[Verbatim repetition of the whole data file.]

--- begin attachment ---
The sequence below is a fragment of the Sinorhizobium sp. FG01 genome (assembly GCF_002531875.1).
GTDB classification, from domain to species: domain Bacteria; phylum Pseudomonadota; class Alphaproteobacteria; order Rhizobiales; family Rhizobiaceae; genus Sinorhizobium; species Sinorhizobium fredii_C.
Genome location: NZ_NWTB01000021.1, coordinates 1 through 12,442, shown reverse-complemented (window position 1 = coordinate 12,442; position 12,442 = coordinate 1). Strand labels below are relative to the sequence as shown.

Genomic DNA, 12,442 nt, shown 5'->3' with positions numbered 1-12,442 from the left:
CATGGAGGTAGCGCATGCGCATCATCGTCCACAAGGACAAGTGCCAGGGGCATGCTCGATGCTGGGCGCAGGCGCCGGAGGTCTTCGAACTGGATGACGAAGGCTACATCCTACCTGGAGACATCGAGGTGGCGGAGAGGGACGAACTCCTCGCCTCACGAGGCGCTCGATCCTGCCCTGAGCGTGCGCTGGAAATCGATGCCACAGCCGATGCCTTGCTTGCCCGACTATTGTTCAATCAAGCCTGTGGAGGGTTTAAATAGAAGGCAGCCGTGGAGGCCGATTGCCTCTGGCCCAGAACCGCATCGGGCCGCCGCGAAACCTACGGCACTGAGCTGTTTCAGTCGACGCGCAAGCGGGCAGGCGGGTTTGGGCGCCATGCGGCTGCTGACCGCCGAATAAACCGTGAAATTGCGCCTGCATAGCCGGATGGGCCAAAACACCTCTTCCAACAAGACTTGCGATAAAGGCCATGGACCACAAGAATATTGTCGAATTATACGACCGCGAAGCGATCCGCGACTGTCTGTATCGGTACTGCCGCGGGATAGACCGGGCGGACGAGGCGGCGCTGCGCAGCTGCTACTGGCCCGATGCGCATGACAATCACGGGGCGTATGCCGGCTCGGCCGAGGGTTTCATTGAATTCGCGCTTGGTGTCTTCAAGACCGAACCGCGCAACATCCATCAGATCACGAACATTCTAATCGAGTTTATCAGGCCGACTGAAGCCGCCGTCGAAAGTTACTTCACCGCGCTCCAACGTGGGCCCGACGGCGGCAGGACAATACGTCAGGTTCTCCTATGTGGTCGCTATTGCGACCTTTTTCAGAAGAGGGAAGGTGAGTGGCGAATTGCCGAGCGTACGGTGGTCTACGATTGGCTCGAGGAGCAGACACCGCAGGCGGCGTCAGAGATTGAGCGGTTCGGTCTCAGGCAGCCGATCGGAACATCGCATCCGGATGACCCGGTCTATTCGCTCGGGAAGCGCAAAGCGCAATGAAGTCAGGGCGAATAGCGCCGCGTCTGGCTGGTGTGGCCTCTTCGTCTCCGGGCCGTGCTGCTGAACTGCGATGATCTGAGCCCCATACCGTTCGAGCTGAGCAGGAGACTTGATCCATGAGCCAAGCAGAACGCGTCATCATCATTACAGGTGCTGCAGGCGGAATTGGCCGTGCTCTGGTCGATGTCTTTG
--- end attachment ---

The sequence below is a fragment of the Sinorhizobium sp. FG01 genome (assembly GCF_002531875.1).
GTDB classification, from domain to species: domain Bacteria; phylum Pseudomonadota; class Alphaproteobacteria; order Rhizobiales; family Rhizobiaceae; genus Sinorhizobium; species Sinorhizobium fredii_C.
Genome location: NZ_NWTB01000021.1, coordinates 1 through 12,442, shown reverse-complemented (window position 1 = coordinate 12,442; position 12,442 = coordinate 1). Strand labels below are relative to the sequence as shown.

Genomic DNA, 12,442 nt, shown 5'->3' with positions numbered 1-12,442 from the left:
CATGGAGGTAGCGCATGCGCATCATCGTCCACAAGGACAAGTGCCAGGGGCATGCTCGATGCTGGGCGCAGGCGCCGGAGGTCTTCGAACTGGATGACGAAGGCTACATCCTACCTGGAGACATCGAGGTGGCGGAGAGGGACGAACTCCTCGCCTCACGAGGCGCTCGATCCTGCCCTGAGCGTGCGCTGGAAATCGATGCCACAGCCGATGCCTTGCTTGCCCGACTATTGTTCAATCAAGCCTGTGGAGGGTTTAAATAGAAGGCAGCCGTGGAGGCCGATTGCCTCTGGCCCAGAACCGCATCGGGCCGCCGCGAAACCTACGGCACTGAGCTGTTTCAGTCGACGCGCAAGCGGGCAGGCGGGTTTGGGCGCCATGCGGCTGCTGACCGCCGAATAAACCGTGAAATTGCGCCTGCATAGCCGGATGGGCCAAAACACCTCTTCCAACAAGACTTGCGATAAAGGCCATGGACCACAAGAATATTGTCGAATTATACGACCGCGAAGCGATCCGCGACTGTCTGTATCGGTACTGCCGCGGGATAGACCGGGCGGACGAGGCGGCGCTGCGCAGCTGCTACTGGCCCGATGCGCATGACAATCACGGGGCGTATGCCGGCTCGGCCGAGGGTTTCATTGAATTCGCGCTTGGTGTCTTCAAGACCGAACCGCGCAACATCCATCAGATCACGAACATTCTAATCGAGTTTATCAGGCCGACTGAAGCCGCCGTCGAAAGTTACTTCACCGCGCTCCAACGTGGGCCCGACGGCGGCAGGACAATACGTCAGGTTCTCCTATGTGGTCGCTATTGCGACCTTTTTCAGAAGAGGGAAGGTGAGTGGCGAATTGCCGAGCGTACGGTGGTCTACGATTGGCTCGAGGAGCAGACACCGCAGGCGGCGTCAGAGATTGAGCGGTTCGGTCTCAGGCAGCCGATCGGAACATCGCATCCGGATGACCCGGTCTATTCGCTCGGGAAGCGCAAAGCGCAATGAAGTCAGGGCGAATAGCGCCGCGTCTGGCTGGTGTGGCCTCTTCGTCTCCGGGCCGTGCTGCTGAACTGCGATGATCTGAGCCCCATACCGTTCGAGCTGAGCAGGAGACTTGATCCATGAGCCAAGCAGAACGCGTCATCATCATTACAGGTGCTGCAGGCGGAATTGGCCGTGCTCTGGTCGATGTCTTTG